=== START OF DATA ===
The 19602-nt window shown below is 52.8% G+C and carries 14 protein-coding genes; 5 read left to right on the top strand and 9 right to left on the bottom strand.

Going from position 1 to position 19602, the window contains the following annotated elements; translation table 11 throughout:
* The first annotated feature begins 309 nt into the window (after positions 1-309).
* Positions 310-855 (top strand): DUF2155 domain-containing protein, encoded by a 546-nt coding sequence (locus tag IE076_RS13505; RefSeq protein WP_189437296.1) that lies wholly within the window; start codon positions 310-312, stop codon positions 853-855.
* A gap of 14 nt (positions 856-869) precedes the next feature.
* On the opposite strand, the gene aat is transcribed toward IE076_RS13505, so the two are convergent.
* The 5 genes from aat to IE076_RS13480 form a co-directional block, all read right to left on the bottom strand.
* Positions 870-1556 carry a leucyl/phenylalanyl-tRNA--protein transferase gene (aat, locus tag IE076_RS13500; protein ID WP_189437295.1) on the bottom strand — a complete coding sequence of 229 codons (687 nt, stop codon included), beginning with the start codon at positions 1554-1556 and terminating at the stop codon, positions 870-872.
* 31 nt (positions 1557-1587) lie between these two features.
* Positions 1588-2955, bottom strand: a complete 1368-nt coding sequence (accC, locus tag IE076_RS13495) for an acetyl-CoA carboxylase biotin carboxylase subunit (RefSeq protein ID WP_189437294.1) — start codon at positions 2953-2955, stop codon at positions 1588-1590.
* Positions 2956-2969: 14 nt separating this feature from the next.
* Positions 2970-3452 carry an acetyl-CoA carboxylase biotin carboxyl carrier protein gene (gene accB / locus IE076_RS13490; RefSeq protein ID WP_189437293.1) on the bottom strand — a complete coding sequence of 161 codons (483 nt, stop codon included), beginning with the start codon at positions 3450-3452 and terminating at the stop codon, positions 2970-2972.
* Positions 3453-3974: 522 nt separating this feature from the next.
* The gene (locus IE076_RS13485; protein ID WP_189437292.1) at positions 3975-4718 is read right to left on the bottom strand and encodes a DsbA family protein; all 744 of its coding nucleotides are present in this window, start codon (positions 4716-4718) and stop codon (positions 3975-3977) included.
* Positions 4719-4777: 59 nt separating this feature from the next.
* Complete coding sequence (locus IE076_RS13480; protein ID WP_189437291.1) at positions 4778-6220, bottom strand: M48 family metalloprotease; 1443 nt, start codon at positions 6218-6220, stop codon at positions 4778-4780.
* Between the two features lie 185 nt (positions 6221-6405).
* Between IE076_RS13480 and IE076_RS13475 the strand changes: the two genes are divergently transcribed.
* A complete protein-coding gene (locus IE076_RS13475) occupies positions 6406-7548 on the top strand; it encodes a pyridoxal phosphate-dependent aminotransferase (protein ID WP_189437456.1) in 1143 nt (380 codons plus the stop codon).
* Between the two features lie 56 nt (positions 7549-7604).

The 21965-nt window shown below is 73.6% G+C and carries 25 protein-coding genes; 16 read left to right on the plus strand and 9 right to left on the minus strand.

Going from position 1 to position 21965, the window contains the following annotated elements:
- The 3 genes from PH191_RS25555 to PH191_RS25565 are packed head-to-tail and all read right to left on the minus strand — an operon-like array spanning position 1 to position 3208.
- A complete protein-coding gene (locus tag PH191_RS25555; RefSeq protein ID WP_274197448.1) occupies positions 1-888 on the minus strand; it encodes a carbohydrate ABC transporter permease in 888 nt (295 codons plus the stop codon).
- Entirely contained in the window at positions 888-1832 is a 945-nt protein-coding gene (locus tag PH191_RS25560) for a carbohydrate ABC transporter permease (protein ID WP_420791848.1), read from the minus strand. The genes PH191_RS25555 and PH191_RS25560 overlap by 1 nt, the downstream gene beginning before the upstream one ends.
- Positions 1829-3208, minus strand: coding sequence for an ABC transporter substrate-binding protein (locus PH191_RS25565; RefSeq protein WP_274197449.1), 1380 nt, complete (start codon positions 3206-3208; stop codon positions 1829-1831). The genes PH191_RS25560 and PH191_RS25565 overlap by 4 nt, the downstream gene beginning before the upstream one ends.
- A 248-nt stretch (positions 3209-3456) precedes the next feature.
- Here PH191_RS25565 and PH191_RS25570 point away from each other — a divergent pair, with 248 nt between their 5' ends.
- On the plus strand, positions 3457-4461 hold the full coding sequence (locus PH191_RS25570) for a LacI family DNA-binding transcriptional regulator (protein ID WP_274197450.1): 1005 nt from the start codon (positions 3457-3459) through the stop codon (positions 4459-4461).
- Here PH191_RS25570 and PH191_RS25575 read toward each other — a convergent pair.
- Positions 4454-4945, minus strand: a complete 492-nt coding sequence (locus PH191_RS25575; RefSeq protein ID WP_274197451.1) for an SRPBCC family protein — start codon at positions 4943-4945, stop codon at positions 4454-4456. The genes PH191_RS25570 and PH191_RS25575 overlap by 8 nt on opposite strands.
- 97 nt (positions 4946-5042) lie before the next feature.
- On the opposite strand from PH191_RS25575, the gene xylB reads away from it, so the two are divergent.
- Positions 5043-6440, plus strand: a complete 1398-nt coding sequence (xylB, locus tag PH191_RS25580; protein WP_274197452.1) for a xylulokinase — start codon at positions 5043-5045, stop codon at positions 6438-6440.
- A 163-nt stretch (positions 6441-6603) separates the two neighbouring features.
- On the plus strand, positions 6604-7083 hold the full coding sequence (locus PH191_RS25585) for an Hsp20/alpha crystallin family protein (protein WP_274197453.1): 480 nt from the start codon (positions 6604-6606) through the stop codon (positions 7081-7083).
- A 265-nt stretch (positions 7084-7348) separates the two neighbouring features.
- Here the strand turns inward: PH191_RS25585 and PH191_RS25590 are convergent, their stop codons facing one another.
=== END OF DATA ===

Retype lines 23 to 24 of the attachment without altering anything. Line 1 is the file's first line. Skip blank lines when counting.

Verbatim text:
- The 3 genes from PH191_RS25555 to PH191_RS25565 are packed head-to-tail and all read right to left on the minus strand — an operon-like array spanning position 1 to position 3208.
- A complete protein-coding gene (locus tag PH191_RS25555; RefSeq protein ID WP_274197448.1) occupies positions 1-888 on the minus strand; it encodes a carbohydrate ABC transporter permease in 888 nt (295 codons plus the stop codon).